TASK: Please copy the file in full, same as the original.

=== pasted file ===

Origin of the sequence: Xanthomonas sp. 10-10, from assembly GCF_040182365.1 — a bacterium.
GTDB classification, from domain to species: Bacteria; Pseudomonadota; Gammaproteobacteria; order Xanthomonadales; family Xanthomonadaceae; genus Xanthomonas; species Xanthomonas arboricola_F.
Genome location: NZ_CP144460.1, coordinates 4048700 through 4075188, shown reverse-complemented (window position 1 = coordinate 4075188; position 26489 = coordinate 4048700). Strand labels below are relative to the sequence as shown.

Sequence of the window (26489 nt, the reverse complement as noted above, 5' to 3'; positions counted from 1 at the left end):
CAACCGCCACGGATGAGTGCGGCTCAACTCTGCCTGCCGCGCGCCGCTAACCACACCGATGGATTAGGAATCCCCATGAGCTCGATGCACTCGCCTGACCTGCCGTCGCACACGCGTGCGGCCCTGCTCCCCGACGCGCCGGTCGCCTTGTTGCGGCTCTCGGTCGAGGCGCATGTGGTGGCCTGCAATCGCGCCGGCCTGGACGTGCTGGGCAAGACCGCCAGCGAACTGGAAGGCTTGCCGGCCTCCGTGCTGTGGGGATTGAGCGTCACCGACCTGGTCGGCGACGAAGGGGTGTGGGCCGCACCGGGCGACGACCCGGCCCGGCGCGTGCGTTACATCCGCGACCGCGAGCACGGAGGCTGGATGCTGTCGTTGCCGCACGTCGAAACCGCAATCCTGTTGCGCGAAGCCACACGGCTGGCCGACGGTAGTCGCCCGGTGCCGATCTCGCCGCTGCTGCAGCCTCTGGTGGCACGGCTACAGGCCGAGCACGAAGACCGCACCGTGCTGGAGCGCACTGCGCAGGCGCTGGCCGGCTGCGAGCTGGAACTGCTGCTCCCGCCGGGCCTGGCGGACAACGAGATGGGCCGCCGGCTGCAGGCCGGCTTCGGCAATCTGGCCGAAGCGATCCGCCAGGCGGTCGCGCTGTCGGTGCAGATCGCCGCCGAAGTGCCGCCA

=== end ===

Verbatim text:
Origin of the sequence: Xanthomonas sp. 10-10, from assembly GCF_040182365.1 — a bacterium.
GTDB classification, from domain to species: Bacteria; Pseudomonadota; Gammaproteobacteria; order Xanthomonadales; family Xanthomonadaceae; genus Xanthomonas; species Xanthomonas arboricola_F.
Genome location: NZ_CP144460.1, coordinates 4048700 through 4075188, shown reverse-complemented (window position 1 = coordinate 4075188; position 26489 = coordinate 4048700). Strand labels below are relative to the sequence as shown.

Sequence of the window (26489 nt, the reverse complement as noted above, 5' to 3'; positions counted from 1 at the left end):
CAACCGCCACGGATGAGTGCGGCTCAACTCTGCCTGCCGCGCGCCGCTAACCACACCGATGGATTAGGAATCCCCATGAGCTCGATGCACTCGCCTGACCTGCCGTCGCACACGCGTGCGGCCCTGCTCCCCGACGCGCCGGTCGCCTTGTTGCGGCTCTCGGTCGAGGCGCATGTGGTGGCCTGCAATCGCGCCGGCCTGGACGTGCTGGGCAAGACCGCCAGCGAACTGGAAGGCTTGCCGGCCTCCGTGCTGTGGGGATTGAGCGTCACCGACCTGGTCGGCGACGAAGGGGTGTGGGCCGCACCGGGCGACGACCCGGCCCGGCGCGTGCGTTACATCCGCGACCGCGAGCACGGAGGCTGGATGCTGTCGTTGCCGCACGTCGAAACCGCAATCCTGTTGCGCGAAGCCACACGGCTGGCCGACGGTAGTCGCCCGGTGCCGATCTCGCCGCTGCTGCAGCCTCTGGTGGCACGGCTACAGGCCGAGCACGAAGACCGCACCGTGCTGGAGCGCACTGCGCAGGCGCTGGCCGGCTGCGAGCTGGAACTGCTGCTCCCGCCGGGCCTGGCGGACAACGAGATGGGCCGCCGGCTGCAGGCCGGCTTCGGCAATCTGGCCGAAGCGATCCGCCAGGCGGTCGCGCTGTCGGTGCAGATCGCCGCCGAAGTGCCGCCA